Readers Respond to Targeted Email Newsletters

  |  November 9, 2000   |  Comments

Sure, they both like books, but is the science fiction aficionado that interested in what the romance novel reader fancies? Borders didn't think so, and thus decided to develop email newsletters targeting these audiences and others. What do the newsletters share? Great content and a growing number of subscribers!

Building a brand, increasing customer loyalty, creating personal bonds with consumers: We all know how important it is for the long-term success of a business to meet these goals. One way to help achieve them is with email newsletters, so this week we'll take a look at what I think is one of the best efforts out there.

The Borders Group, composed of Borders stores nationwide,, and other properties (including Waldenbooks), is making a strong push to create online newsletters that are attractive and relevant to consumers. Customers are signing up in droves; the newsletters number subscribers in the high six figures. Here's why I think the emails are drawing in such a large audience.

First, they are highly targeted. Sure, the flagship newsletter, The Borders Newsletter, is targeted to -- who else? -- book, music, and video lovers. The bimonthly newsletter provides an overview of recent releases, contests, events, and more. But the targeting goes much deeper than that. Right now, Borders offers eight interest-based issues, including three launched just last month:

  • Borders Alchemy, a look at science and philosophy

  • Borders Arts & Letters, a celebration of literary nonfiction

  • Borders Business Class, a look at markets, e-commerce, personal finance, and other financial info

  • Borders Digital Cinema, a guide to everything DVD and more

  • Borders Lit, an overview of remarkable fiction, old and new

  • Borders Romantica, a collection for the romantically inclined

  • Borders Tractor Beam, a science fiction offering

  • Borders Virago, a newsletter focusing on women and women's history

More newsletters are planned for launch early next year, including ones devoted to classical and Latin music.

Second, the content is unique. Too often, I see newsletters that are merely blurbs to information that anyone can find online, and the editing doesn't distinguish the newsletters from any others. But the Borders newsletters are packed with original content. Manager of site content Rich Fahle says it is easy to convince authors, publishers, and other outside sources to contribute because it's great publicity and Borders communicates to these third parties that it takes the content seriously. The newsletters carry interviews, essays, listings of new releases and old favorites, sample passages, music recommendations, and more.

For example, in the October issue of Romantica, you'll see a Borders interview with romance writer Eloisa James, an exclusive essay from author Mary Balogh, a period primer called Welcome to the Regency, sample passages in the Romance Reading Room, and top-five lists of recommended reading.

Third, the newsletter itself is well laid out. In my opinion, it has the right amount of content; the bulk of the content is contained behind the links to the web site, making the email itself a quick read. The teasers do a good job of persuading readers to click through to the site. Estimates vary according to the specific newsletter and issue, but Marketing Manager Mary Campbell notes that the newsletters have an open rate of about 60 percent, and of those who open the mail, about 80 percent click through to subscribe to more newsletters. The unsubscribe rate is never higher than two percent.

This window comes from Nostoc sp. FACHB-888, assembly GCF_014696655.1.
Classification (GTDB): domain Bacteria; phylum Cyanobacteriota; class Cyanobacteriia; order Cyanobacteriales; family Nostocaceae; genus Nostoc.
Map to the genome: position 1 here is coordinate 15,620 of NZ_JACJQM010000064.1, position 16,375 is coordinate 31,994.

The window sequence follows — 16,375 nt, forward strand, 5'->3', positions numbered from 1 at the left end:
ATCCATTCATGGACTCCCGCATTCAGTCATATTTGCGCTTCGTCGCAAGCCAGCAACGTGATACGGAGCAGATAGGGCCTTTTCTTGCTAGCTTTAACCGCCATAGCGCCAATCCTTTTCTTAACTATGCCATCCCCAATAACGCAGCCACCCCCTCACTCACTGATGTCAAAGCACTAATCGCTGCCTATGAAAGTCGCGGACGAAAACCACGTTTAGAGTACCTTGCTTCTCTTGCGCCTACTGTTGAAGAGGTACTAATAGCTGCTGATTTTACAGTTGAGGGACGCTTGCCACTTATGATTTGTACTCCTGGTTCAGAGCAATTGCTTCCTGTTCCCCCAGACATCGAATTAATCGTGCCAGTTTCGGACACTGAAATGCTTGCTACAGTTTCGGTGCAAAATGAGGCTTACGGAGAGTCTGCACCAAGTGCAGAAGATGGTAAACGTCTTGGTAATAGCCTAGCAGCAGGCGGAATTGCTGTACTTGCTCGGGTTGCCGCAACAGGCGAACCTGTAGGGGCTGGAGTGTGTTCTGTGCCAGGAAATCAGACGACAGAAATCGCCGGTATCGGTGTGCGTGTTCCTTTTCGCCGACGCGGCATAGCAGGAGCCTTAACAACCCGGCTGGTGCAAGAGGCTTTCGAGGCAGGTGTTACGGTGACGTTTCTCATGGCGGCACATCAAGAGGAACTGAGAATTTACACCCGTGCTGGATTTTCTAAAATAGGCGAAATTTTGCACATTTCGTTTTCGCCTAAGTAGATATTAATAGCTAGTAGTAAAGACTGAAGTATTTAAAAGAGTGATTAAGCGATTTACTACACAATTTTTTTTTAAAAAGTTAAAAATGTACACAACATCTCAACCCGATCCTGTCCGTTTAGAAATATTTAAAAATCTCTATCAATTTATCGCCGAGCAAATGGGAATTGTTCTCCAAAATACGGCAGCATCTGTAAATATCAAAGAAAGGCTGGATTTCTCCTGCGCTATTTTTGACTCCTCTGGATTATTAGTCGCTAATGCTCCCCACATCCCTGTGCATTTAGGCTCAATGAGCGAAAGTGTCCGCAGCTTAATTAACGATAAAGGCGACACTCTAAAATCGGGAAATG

Also, the HTML layout is quite attractive, with color, small photographs, and a distinctive logo. For another example, see the Business Class newsletter.

On the business side, Borders is doing the right stuff, too. You don't want to overwhelm consumers with information, and the mailings are timed so that the flagship newsletter comes out about every two weeks and the interest-based ones are released monthly. Consumers are encouraged off- and online to register, with signs in the brick-and-mortar stores, links throughout the site, addresses collected at point of sale (opt-in, of course), and new kiosks in more than 200 stores for electronic sign-up.

On the back end, the company estimates that it typically takes two people to put together each newsletter, but they're doing so along with their other job duties. Fahle and Campbell said it was a tough sell at first to convince management to devote the necessary resources to this project. But once the executives saw the response, they gave their full support.

What's next? Well, as I mentioned earlier, the company plans to launch other newsletters in the next few months. It also plans to experiment with the look and feel of the newsletter, possibly adding a video element for those who want it.

The one thing that won't change is the company's strong efforts in this area, and that can only be good for business!

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Heidi Anderson

Heidi is a freelance writer who covers the Internet for both consumers and businesses. She's a former editor of the E-mail Publishing Resource Center and coauthor of "Sometimes the Messenger Should Be Shot: Building a Spam-Free E-mail Marketing Program." Her work also appears in Smart Computing, PC Novice, What's Working Online, and Editor & Publisher.

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